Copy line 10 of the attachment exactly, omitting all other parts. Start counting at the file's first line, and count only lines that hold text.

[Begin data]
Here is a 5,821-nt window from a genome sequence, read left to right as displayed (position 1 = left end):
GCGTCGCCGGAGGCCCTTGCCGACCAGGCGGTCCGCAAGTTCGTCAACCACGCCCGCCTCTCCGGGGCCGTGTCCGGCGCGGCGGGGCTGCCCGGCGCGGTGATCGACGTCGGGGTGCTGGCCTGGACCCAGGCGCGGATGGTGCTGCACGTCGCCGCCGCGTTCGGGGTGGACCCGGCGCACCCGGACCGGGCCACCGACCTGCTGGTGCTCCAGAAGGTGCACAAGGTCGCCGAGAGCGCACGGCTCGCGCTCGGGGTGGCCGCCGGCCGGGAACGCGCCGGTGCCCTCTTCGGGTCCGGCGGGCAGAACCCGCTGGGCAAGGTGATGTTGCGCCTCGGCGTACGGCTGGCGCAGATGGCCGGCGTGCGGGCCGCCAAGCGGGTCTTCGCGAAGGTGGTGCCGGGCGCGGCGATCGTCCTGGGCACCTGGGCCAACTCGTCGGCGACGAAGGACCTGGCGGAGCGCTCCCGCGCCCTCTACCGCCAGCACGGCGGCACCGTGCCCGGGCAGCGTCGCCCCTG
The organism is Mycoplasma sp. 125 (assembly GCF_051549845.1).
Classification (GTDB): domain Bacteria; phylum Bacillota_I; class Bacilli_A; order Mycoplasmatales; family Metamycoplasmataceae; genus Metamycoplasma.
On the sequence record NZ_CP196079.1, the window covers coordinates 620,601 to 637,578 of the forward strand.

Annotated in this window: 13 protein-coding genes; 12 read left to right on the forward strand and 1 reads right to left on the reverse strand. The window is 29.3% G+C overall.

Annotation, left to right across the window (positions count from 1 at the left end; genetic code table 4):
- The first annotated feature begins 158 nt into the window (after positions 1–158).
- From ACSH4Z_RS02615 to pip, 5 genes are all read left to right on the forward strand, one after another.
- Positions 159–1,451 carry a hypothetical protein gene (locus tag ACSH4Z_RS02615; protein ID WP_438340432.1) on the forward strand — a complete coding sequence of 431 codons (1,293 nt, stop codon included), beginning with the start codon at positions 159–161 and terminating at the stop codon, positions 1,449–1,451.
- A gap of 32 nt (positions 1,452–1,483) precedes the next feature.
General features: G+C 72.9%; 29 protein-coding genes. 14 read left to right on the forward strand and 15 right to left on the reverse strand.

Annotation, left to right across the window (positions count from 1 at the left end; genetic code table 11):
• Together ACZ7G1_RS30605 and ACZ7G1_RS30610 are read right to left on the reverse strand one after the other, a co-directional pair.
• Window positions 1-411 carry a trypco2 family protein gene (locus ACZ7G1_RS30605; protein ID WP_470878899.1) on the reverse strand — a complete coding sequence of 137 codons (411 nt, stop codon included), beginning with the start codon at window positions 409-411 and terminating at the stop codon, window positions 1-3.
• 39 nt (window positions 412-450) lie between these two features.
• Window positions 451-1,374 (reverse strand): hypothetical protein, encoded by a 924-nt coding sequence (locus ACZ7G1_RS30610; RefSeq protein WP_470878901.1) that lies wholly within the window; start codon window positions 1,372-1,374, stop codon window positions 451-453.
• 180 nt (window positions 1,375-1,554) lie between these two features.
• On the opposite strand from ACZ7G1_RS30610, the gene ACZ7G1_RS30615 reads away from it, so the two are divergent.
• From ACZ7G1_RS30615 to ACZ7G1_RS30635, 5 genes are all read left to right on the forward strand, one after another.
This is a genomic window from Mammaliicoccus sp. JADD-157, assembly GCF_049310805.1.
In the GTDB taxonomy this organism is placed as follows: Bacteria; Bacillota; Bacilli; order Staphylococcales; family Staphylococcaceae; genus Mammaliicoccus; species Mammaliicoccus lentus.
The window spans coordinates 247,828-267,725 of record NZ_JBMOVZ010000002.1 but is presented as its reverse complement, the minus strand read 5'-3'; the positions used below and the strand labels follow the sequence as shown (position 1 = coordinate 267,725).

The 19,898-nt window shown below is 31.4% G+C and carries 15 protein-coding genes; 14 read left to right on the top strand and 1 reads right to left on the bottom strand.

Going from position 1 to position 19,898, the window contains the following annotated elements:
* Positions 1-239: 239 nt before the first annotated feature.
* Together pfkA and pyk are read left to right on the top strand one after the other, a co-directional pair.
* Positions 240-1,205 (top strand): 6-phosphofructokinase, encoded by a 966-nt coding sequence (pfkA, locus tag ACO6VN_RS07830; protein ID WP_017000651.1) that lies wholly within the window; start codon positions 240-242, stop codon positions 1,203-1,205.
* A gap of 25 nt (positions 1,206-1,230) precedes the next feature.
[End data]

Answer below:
- Positions 159–1,451 carry a hypothetical protein gene (locus tag ACSH4Z_RS02615; protein ID WP_438340432.1) on the forward strand — a complete coding sequence of 431 codons (1,293 nt, stop codon included), beginning with the start codon at positions 159–161 and terminating at the stop codon, positions 1,449–1,451.